John 3:1-8

You must be born from above. The effect of the wind.

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1Now a certain man, a Pharisee named Nicodemus, who was a member of the Jewish ruling council, 2came to Jesus at night and said to him, “Rabbi, we know that you are a teacher who has come from God. For no one could perform the miraculous signs that you do unless God is with him.” 3Jesus replied, “I tell you the solemn truth, unless a person is born from above, he cannot see the kingdom of God.” 4Nicodemus said to him, “How can a man be born when he is old? He cannot enter his mother’s womb and be born a second time, can he?” 5Jesus answered, “I tell you the solemn truth, unless a person is born of water and spirit, he cannot enter the kingdom of God. 6What is born of the flesh is flesh, and what is born of the Spirit is spirit. 7Do not be amazed that I said to you, ‘You must all be born from above.’ (John 3:1-7)

The fundamental idea behind nearly all religions is the human endeavor to achieve a certain level of spirituality by meeting specific requirements. This implies that whatever they can achieve through their own efforts is still limited by human nature.

However, God rejects this notion and emphasizes the importance of being born from above. What He means is that whatever makes us acceptable before Him must originate from God Himself.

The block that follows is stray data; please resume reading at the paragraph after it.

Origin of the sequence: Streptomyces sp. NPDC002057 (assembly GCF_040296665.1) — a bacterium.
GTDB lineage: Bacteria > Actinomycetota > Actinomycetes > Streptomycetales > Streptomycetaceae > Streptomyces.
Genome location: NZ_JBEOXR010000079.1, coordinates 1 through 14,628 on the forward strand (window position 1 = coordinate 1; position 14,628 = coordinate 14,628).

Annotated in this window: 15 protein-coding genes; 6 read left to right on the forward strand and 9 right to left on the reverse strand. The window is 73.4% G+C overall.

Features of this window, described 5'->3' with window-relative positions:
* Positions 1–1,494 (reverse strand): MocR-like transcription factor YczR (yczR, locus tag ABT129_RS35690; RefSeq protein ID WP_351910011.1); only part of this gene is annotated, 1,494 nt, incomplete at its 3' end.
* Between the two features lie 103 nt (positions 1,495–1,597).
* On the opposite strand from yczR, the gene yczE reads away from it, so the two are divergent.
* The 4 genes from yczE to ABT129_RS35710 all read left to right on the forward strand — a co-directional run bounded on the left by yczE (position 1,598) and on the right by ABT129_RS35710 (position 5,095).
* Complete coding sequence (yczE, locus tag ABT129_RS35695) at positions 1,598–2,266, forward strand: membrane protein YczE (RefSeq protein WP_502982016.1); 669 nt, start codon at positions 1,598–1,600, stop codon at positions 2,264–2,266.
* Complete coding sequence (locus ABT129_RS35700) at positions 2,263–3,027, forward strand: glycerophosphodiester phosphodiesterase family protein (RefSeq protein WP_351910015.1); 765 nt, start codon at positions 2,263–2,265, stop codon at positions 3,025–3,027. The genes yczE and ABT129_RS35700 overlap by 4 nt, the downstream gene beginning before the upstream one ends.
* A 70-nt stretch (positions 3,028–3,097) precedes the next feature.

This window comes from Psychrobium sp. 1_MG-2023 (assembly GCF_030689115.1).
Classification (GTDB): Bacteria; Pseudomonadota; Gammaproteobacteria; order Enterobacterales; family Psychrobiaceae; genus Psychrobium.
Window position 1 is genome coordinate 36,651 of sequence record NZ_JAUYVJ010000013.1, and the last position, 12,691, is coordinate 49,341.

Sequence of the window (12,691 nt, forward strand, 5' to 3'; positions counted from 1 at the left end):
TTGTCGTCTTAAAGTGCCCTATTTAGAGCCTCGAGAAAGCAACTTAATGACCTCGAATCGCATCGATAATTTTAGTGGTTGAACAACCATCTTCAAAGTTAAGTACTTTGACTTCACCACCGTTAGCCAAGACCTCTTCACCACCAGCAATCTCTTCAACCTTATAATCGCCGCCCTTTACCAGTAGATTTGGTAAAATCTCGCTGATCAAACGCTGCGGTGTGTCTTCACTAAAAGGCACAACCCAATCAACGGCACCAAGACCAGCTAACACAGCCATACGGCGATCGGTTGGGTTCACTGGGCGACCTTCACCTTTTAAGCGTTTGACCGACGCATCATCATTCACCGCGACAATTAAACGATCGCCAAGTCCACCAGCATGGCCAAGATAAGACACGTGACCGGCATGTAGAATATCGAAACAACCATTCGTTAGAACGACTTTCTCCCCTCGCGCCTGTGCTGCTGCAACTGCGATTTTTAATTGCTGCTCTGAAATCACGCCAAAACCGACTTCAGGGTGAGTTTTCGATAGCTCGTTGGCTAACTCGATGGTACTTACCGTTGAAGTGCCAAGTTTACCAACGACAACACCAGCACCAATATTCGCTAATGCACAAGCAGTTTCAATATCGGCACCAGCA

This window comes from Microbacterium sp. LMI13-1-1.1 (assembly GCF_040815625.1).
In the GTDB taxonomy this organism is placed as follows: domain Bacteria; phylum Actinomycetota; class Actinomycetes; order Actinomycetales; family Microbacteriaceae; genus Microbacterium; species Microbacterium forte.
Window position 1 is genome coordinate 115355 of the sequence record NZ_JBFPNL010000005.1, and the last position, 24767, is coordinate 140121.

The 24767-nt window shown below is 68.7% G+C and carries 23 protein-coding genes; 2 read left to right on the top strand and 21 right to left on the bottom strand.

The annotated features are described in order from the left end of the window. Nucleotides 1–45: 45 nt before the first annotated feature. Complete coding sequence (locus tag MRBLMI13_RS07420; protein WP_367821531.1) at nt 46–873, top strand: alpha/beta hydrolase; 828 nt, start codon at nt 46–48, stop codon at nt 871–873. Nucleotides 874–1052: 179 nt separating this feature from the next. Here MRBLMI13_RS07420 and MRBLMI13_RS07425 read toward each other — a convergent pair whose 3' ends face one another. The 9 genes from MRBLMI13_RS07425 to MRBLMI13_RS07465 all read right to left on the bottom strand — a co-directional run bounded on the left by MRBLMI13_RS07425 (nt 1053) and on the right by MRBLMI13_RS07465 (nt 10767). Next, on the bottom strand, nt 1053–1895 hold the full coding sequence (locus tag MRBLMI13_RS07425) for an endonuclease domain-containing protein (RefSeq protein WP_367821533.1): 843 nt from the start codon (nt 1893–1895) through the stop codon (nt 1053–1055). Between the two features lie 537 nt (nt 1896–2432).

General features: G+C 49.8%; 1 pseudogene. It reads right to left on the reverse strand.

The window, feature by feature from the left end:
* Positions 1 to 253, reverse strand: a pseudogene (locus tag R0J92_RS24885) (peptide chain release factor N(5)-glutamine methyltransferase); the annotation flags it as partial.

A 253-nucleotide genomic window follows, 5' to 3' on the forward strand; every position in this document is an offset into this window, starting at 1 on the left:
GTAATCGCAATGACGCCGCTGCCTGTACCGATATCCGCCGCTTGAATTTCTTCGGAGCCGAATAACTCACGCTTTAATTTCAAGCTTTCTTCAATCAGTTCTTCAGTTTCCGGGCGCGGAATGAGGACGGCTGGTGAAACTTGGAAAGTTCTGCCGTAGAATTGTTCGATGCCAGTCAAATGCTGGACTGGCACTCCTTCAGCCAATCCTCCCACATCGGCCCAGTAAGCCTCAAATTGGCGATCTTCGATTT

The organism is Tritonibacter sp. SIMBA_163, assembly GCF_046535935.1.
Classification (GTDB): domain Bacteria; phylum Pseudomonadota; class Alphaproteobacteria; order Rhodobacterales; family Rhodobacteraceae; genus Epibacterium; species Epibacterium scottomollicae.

Throughout history, humans have attempted to cover their imperfections, like Adam and Eve using fig leaves to conceal their nakedness. But God provided animal skins as temporary coverings and, ultimately, bestowed the clothing of righteousness found in Christ.

Even when Abraham believed he had to offer his son Isaac to God, God replaced Isaac with a ram and, in the end, offered His only begotten Son, Jesus Christ, for our salvation.

Both fig leaves and even Isaac are merely products of human flesh. Thus, being born from above means embracing God’s gift of salvation through Christ. This acceptance signifies recognizing that genuine acceptance before God comes from receiving His divine gift.


8The wind blows wherever it will, and you hear the sound it makes, but do not know where it comes from and where it is going. So it is with everyone who is born of the Spirit.” (John 3:8)

This highlights the distinction between what comes from human endeavors (born of the flesh) and what originates from the Spirit (born of the Spirit). Works of the flesh can be initiated by human efforts, whereas the works of the Spirit are solely initiated by God. John uses the analogy of the wind to illustrate that while the work of the Spirit may become apparent to us afterward, it can never be initiated by human flesh. The work of the Spirit is divinely orchestrated and beyond human manipulation.

Nevertheless, many Christians strive to produce the work of the Spirit. It is important to note that while unusual manifestations occurred in the book of Acts, they occurred like the work of the wind—emerging not from human intervention or desires, but solely according to God’s will.

(Next study: John 3:9-21)

Nghi Nguyen

- Scripture quoted by permission. All scripture quotations, unless otherwise indicated, are taken from the NET Bible® copyright ©1996-2006 by Biblical Studies Press, L.L.C. All rights reserved.

Disclaimer: This is my own opinion on the topic, which does not necessarily reflect the church's theology, or beliefs of the individuals in it — Nghi Nguyen

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